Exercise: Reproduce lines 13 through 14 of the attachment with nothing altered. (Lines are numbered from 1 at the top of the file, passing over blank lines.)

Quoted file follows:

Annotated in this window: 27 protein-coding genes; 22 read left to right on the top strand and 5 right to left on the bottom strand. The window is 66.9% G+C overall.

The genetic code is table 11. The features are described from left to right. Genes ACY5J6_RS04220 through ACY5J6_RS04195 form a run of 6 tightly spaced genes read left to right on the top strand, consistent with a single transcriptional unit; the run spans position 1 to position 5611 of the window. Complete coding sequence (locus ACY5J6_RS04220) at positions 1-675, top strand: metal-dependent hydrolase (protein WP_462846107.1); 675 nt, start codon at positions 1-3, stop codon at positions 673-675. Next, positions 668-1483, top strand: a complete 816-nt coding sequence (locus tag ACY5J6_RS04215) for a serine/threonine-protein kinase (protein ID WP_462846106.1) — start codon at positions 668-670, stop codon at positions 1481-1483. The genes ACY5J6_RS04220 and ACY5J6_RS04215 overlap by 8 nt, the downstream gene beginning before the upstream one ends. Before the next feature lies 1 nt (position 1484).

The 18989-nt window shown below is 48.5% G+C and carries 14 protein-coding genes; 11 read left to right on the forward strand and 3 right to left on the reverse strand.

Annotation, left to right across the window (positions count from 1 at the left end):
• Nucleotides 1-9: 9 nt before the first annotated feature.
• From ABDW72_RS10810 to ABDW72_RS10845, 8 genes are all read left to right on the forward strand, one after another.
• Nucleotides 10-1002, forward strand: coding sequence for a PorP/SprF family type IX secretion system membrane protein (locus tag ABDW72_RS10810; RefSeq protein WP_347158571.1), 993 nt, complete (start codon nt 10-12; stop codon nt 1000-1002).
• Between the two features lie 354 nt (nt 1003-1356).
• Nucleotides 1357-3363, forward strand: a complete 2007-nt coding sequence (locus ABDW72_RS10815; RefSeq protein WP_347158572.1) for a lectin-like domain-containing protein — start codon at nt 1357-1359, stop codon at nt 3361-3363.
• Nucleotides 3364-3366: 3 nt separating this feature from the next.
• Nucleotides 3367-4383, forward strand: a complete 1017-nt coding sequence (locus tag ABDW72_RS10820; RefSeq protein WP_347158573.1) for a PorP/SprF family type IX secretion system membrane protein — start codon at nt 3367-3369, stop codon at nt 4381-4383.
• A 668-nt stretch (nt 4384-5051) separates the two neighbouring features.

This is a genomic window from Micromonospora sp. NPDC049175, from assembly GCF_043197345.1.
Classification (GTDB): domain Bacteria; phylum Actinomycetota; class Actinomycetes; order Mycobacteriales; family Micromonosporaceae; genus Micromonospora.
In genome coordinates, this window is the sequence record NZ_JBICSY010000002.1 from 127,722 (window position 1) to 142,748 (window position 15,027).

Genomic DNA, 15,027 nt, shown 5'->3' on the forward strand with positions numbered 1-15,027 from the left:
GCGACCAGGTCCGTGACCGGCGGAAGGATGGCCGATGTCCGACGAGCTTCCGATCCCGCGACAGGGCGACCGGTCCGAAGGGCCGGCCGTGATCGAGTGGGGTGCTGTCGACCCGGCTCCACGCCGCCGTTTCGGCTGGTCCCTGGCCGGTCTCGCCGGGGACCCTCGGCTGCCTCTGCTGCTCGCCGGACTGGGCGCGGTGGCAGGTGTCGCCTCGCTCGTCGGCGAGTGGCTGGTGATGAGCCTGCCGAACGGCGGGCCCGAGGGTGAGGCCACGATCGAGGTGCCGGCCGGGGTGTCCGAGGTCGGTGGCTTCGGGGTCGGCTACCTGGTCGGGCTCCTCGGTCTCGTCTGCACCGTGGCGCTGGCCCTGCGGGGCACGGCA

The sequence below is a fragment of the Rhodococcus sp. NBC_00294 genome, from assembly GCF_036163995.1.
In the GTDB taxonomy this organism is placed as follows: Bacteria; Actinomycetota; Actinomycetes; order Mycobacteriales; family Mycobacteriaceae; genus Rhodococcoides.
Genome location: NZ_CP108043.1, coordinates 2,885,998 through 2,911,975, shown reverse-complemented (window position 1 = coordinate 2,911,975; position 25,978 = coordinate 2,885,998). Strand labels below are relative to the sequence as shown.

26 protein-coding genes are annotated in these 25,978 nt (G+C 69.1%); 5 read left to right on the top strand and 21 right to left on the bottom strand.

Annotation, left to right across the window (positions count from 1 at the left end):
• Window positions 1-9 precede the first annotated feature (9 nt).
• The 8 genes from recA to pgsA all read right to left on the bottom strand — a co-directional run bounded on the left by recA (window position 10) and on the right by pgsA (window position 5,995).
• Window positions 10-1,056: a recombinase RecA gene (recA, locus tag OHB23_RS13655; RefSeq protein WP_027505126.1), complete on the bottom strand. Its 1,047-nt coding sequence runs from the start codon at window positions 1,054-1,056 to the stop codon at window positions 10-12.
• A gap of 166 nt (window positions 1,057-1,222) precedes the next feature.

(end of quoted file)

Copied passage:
This is a genomic window from Micromonospora sp. NPDC049175, from assembly GCF_043197345.1.
Classification (GTDB): domain Bacteria; phylum Actinomycetota; class Actinomycetes; order Mycobacteriales; family Micromonosporaceae; genus Micromonospora.